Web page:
In his book The Happy Isles of Oceania, the genre-bending travel writer Paul Theroux states that “as long as there is wilderness, there is hope.” Theroux, an established novelist and best-selling author of the acclaimed The Great Railway Bazaar, is heartbroken. His marriage is in tatters. Divorce is on the horizon. It is under such circumstances (and with a dark patch on his arm that doctors cannot rule out to be cancer) that he sets out to paddle the isles of Oceania. It is while trekking in the forests of New Zealand that he writes that line about wilderness and hope.
A wilderness is not a panacea, but it does rejuvenate. It’s a visual and physical paradox: surrounding by a mesh of green, we are disentangled from the other nets—the Internet, work, crowds, consumerism, the media. The outdoors offers us sanctuary. Most of us, caught in the labyrinth of daily life, forget this. So much so that the wilderness almost becomes otherworldly, distant, out of reach.
Wildernesses are not simply the haunts of Thoreau-like people. Nor will everyone that goes into a forest return with Wordsworthian sonnets. But nature does trigger creativity in all of us. When a person is in the midst of nature, creativity goes up. David Strayer, a cognitive psychologist at the University of Utah, has demonstrated through a study that backpacking in the wild for three days increases a person’s creative problem-solving abilities by 50 percent. Strayer hypothesizes that the brain relaxes when in nature, allowing much-needed rest for brains exhausted from the constant demands placed on it by urban lifestyles. According to a National Geographic article, an hour-long walk in a forest reduces one stress hormone by as much as 16 percent. The same article states that simply looking at pictures of natural landscapes “can calm people down.” That reminded me of being stuck in traffic. I seem to become another person—irascible and impatient. The antidote: Nature. Perusing natural scenes, the article says, light up “the anterior cingulate and the insula—areas associated with empathy and altruism. Maybe nature makes us nicer as well as calmer.”
A sad fact of urban life is that the more urbane we become the less time and space we have for nature in our lives. Life in Kathmandu, like in most big cities, is exacting and stressful. Luckily, there are still places near enough to escape to and immerse in nature.
Shivapuri National Park
I have often seen this forested pyramid from somewhere on the valley floor and wished I was walking its graveled trails. Shivapuri is far enough and yet not distant, wild enough without requiring Bear Gryllsian survivor skills. Hiking there is easy—unless you decide to go all the way to the peak, which is the equivalent of a leg day at the gym.
As soon as you pass the main gate at Pani Muhan you realize that you are not the only one who is there to seek shelter. Everywhere there are creatures that have been driven out from the valley floor. Bird songs are the soundtrack here, their twitter and whistles so numerous and incessant that it feels like it’s dripping down from the canopy.
For all its natural splendor and profusion, Shivapuri is not otherworldly; Kathmandu, with its veil of smog, is visible from many places on the trail. Nothing earth-shaking about the forest, nothing surreal. Nothing but enough quiet to hear your own crunchy footsteps on the gravel.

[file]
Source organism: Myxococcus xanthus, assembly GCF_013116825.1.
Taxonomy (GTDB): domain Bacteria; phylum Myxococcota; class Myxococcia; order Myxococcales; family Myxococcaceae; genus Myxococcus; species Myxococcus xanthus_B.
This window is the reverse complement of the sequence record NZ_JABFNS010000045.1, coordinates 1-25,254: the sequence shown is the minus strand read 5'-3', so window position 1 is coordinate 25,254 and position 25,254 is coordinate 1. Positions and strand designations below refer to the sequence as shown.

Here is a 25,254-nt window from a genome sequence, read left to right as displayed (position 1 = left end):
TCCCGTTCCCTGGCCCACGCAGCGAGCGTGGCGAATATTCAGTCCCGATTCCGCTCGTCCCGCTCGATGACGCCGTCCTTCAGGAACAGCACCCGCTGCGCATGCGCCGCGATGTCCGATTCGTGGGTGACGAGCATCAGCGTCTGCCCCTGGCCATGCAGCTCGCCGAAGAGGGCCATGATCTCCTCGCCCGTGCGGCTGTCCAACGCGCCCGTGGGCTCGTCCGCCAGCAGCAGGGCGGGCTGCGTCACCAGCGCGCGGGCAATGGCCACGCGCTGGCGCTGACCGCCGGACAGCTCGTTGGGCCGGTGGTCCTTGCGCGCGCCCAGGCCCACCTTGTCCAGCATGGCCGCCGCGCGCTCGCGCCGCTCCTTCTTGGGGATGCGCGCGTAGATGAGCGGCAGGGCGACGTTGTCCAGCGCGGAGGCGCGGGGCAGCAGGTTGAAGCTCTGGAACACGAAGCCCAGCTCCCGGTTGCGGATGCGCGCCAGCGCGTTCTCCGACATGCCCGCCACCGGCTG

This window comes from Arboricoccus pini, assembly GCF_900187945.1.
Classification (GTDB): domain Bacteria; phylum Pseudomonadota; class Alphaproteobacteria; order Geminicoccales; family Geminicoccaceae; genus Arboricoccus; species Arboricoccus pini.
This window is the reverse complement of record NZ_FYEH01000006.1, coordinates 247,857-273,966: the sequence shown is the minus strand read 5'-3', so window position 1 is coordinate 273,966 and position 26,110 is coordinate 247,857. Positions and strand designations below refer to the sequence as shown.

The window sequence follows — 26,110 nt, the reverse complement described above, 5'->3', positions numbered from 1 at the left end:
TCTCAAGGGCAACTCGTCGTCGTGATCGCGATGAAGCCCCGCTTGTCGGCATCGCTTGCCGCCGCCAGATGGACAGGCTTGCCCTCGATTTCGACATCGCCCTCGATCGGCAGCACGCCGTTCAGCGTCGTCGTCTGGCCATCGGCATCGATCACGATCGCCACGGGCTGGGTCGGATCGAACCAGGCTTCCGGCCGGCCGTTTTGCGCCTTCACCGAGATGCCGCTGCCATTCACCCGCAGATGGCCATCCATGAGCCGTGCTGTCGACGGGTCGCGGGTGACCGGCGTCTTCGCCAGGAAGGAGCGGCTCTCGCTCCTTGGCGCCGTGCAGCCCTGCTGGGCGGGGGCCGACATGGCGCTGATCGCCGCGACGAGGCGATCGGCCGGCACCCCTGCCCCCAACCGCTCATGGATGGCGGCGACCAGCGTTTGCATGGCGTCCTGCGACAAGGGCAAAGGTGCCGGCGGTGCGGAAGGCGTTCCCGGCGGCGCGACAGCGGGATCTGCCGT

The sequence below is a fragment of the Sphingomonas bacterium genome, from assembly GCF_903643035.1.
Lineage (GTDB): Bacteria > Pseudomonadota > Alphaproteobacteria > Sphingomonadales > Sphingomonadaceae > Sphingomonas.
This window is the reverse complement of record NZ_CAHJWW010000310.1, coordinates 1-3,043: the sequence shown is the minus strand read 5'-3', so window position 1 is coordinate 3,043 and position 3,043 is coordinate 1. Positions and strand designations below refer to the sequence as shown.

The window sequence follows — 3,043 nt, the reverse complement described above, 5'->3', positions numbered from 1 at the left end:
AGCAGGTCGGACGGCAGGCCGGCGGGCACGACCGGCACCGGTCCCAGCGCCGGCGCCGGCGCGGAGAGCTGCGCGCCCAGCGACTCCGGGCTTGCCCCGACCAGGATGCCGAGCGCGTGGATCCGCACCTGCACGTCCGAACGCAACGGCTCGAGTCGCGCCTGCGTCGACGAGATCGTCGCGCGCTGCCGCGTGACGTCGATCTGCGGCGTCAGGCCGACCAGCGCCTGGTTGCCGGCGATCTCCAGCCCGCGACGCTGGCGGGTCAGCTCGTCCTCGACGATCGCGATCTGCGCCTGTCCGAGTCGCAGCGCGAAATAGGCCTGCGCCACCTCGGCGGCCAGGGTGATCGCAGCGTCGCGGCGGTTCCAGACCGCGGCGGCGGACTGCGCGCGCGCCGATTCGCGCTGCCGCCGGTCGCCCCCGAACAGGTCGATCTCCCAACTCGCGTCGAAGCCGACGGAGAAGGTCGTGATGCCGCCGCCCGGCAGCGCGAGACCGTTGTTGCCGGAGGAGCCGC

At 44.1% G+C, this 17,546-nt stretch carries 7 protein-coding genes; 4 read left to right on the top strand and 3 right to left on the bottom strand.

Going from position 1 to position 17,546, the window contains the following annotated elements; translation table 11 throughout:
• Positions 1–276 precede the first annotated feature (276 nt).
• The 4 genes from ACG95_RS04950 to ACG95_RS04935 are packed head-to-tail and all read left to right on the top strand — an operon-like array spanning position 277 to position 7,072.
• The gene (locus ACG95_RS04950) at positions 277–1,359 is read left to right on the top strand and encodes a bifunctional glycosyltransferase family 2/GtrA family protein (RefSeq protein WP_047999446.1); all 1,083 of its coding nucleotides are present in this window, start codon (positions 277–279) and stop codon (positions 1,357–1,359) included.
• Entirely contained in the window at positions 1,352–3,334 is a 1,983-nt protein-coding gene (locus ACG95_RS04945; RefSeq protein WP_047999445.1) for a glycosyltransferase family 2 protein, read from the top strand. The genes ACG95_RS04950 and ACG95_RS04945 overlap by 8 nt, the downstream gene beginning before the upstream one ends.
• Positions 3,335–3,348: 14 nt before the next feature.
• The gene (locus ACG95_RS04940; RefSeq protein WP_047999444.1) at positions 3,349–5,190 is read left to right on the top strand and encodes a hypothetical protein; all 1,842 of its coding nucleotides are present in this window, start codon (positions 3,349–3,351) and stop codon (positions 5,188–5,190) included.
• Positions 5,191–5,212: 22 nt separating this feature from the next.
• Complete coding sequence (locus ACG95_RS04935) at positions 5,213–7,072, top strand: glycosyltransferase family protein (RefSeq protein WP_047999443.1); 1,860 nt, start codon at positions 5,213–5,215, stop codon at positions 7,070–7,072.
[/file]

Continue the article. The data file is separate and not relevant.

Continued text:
This is a token, a consolation for those sighing at what has happened to Kathmandu green spaces. The fact that a forest has survived in the middle of a sea of concrete makes it a trophy, a small victory for nature. It’s almost a diagrammatic representation of the tussle between the urban and the wild. It lies west (behind) a five-star hotel, is hemmed into the north by the Nepal Police kennel, and in all other directions concrete laps at this green island hungrily, threatening to engulf it.
The topography combined with the fact that this forest was much larger than what it is today makes it a sort of museum, a reminder of what it was. A board next to the entrance lists the various birds that can be seen in the woods: several species of barbets, the magpie robin, owls. It’s also a habitat for joggers, seclusion-seeking couples and anyone who rejoices being embowered by trees.
The Garden of Dreams
As every empty plot of land disappears from Kathmandu neighborhoods the Garden of Dreams feels like “The Answer to Prayers.” Brought back from ruins and snatched from the maws of urban development, which sought to turn the garden into a mall, this is a true lifeline for nature-deprived Kathmanduites. It is nothing short of a dream when one remembers the frenetic rush of vehicles outside its walls. The neoclassical buildings, each named after the Nepali seasons, are lovely, but what enraptures more is the greenery. From the large pine tree in the southwestern corner to the reed lining the pond to the bougainvillea, everything reminds how rare greenery is elsewhere in Kathmandu. Spend time in the garden and you realize how soothing a bench under a canopy of flowers can be. Sitting on that bench, watching children frolic on the grass and parents calmed by the flowers and the absence of city life, you see that Theroux was right. As long as there is wilderness – a thousand-square-kilometer national park, a tiny wooded area or a restored garden – there is hope.
Excerpts used in this article are from “This is Your Brain on Nature” by Florence Williams, National Geographic, January 2016. From the archive